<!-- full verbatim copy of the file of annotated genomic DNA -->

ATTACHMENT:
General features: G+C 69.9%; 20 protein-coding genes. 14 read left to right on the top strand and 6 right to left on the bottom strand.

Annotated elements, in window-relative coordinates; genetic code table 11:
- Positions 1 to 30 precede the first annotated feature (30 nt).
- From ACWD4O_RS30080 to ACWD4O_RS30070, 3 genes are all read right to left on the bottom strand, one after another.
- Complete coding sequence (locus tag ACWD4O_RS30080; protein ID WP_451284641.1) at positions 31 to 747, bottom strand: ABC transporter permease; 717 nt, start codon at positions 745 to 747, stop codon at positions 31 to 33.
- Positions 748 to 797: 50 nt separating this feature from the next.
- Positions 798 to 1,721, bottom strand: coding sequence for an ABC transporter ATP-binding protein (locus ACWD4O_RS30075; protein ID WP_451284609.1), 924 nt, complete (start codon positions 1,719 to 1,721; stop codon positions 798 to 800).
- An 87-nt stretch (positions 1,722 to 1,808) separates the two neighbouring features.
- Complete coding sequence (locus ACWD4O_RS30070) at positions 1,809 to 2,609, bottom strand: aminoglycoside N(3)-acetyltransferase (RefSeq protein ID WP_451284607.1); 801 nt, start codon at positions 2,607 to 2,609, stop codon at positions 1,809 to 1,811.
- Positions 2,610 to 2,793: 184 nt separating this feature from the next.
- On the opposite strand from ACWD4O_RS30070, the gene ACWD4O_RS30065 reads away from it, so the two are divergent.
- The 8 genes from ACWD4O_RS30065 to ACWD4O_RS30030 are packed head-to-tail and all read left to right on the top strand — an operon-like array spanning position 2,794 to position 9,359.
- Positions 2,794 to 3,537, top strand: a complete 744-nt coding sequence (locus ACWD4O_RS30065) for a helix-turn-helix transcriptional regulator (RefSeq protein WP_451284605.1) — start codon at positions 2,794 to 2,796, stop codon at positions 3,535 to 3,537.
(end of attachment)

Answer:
General features: G+C 69.9%; 20 protein-coding genes. 14 read left to right on the top strand and 6 right to left on the bottom strand.

Annotated elements, in window-relative coordinates; genetic code table 11:
- Positions 1 to 30 precede the first annotated feature (30 nt).
- From ACWD4O_RS30080 to ACWD4O_RS30070, 3 genes are all read right to left on the bottom strand, one after another.
- Complete coding sequence (locus tag ACWD4O_RS30080; protein ID WP_451284641.1) at positions 31 to 747, bottom strand: ABC transporter permease; 717 nt, start codon at positions 745 to 747, stop codon at positions 31 to 33.
- Positions 748 to 797: 50 nt separating this feature from the next.
- Positions 798 to 1,721, bottom strand: coding sequence for an ABC transporter ATP-binding protein (locus ACWD4O_RS30075; protein ID WP_451284609.1), 924 nt, complete (start codon positions 1,719 to 1,721; stop codon positions 798 to 800).
- An 87-nt stretch (positions 1,722 to 1,808) separates the two neighbouring features.
- Complete coding sequence (locus ACWD4O_RS30070) at positions 1,809 to 2,609, bottom strand: aminoglycoside N(3)-acetyltransferase (RefSeq protein ID WP_451284607.1); 801 nt, start codon at positions 2,607 to 2,609, stop codon at positions 1,809 to 1,811.
- Positions 2,610 to 2,793: 184 nt separating this feature from the next.
- On the opposite strand from ACWD4O_RS30070, the gene ACWD4O_RS30065 reads away from it, so the two are divergent.
- The 8 genes from ACWD4O_RS30065 to ACWD4O_RS30030 are packed head-to-tail and all read left to right on the top strand — an operon-like array spanning position 2,794 to position 9,359.
- Positions 2,794 to 3,537, top strand: a complete 744-nt coding sequence (locus ACWD4O_RS30065) for a helix-turn-helix transcriptional regulator (RefSeq protein WP_451284605.1) — start codon at positions 2,794 to 2,796, stop codon at positions 3,535 to 3,537.